Higher impedance speakers can usually be connected to an amp but not the other way around. For example, don’t connect 4 ohm speakers to an 8 ohm amplifier. Anyway, the most common thing nowadays is to find amplifiers and loudspeakers with a wide range of impedances, so what we’ve just told you doesn’t usually need to be looked at very much. If one of your components is quite old, you might have to look at it.
There is a very important parameter when connecting loudspeakers to an amplifier, which is called “impedance“, and which is measured in Ohms.
It could be said that impedance is the resistance provided by an electrical audio signal when passing to a particular device (speaker) from an audio source.
We must always choose the minimum impedance values supported by our audio source (amplifier), as this way the signal would arrive with more force. There must always be a match between the impedance of the amplifier and the impedance of the speakers. The higher the ohms, the lower the output power of the speakers.
If the impedance of the speakers you put in the example is from 4Ω, 6Ω and 8Ω and the amplifier only sends from 6Ω, that (6Ω) should be the correct impedance.
The basic idea is that the loudspeakers that we connect to the amplifier must be within the Ohms range that the amplifier supports. If what we connect “has less Ohms”, we can charge our amplifier, especially if it is a tube amplifier.
Generally amplifiers need to have connected speakers that have an impedance of at least 4 Ohm (this is a reference value, which depends on each amp). The range of impedances allowed is usually indicated on the back, where the cables connecting the amplifier and loudspeaker are located. Several outputs may appear for 4, 8 or 16 Ohm (these are the most common values), or a single output indicating the allowed impedances.
The value indicated on the back of the amplifier is the total impedance of what we connect. This means that we can connect more than one loudspeaker, as long as we respect the indicated values.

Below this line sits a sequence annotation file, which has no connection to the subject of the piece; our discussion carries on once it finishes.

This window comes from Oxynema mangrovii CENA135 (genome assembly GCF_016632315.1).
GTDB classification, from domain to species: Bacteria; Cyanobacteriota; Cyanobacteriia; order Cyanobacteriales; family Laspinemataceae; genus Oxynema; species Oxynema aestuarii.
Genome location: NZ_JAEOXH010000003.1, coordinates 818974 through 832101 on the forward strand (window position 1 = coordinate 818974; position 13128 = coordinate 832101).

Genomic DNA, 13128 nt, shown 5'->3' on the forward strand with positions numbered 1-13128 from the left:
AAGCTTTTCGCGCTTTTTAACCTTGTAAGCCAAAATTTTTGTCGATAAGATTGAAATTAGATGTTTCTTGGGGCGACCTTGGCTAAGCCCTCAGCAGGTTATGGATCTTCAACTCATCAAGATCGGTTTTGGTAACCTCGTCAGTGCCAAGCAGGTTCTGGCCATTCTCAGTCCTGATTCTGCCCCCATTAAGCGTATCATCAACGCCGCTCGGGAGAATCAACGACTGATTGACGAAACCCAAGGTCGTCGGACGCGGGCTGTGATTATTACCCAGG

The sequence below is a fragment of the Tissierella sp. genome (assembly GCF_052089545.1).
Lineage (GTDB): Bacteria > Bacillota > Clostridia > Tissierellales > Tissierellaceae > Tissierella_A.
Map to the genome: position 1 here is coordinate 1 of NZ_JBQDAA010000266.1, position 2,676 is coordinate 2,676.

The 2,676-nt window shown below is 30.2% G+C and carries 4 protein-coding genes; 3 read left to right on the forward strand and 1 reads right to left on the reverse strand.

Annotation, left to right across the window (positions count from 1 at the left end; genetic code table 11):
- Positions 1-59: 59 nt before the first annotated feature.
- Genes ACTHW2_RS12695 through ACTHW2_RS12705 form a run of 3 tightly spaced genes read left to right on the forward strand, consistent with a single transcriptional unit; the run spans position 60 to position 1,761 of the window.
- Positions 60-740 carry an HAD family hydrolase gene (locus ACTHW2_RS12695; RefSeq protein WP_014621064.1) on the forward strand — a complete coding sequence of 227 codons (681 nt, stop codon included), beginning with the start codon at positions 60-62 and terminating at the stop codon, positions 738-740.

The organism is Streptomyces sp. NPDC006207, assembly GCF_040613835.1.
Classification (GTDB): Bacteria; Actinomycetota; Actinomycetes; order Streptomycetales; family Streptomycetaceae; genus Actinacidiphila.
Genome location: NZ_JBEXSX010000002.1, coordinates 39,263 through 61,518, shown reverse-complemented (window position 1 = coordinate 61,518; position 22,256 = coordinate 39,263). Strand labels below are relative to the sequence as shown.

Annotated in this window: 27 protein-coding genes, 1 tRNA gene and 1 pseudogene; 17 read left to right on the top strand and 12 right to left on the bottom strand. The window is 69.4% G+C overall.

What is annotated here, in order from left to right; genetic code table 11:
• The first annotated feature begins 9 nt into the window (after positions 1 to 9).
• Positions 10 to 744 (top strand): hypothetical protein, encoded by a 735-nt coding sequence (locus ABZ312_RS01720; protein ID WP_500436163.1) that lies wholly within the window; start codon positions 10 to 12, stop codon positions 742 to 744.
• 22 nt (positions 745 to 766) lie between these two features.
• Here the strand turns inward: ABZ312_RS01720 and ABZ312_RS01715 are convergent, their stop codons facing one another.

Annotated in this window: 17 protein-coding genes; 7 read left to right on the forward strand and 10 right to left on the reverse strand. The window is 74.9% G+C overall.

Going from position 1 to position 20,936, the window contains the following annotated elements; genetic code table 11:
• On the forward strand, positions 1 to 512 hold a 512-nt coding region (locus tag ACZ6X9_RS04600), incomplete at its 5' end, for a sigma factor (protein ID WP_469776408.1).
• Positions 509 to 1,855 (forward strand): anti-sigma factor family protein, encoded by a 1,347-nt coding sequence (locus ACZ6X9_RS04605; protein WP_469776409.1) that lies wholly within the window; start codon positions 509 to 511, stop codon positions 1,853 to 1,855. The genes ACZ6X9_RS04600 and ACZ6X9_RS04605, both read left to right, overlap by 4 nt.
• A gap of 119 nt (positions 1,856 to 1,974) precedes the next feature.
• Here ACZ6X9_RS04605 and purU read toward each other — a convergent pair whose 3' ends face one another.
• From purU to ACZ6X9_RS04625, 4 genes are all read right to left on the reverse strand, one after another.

When more than one speaker is connected, the total impedance depends on the impedance of each speaker, but also on how the speakers are connected together. It is not the same to connect the speakers in parallel or in series.
It’s common to connect the same speakers, all of which have the same impedance.
Let’s see some examples of what happens when you connect several speakers:
– Two 8 Ohm speakers in series. In a series connection the total impedance is calculated simply by adding the impedance values of each of the loudspeakers. So the total impedance will be 8 + 8 = 16 Ohm
– Two 8 Ohm speakers in parallel. In a parallel connection things change. We have to use the following formula, in which Zt is the total impedance, and Z1 and Z2 the impedances of each of the speakers: (1/Zt) = (1/Z1) + (1/Z2). In practice, if the speakers have the same impedance, the calculation is greatly simplified: the total impedance will be half the impedance of one of the speakers. That is, for two 8 Ohm loudspeakers in parallel the total impedance will be 8 / 2 = 4 Ohm
Connecting a 4-speaker display
Now let’s see how the speakers of 4-speaker displays are usually connected to each other. I’m going to assume the 4 speakers are 8 Ohms.
– Two speakers will be connected to each other in parallel. The total impedance of these two loudspeakers will be 8 / 2 = 4 Ohms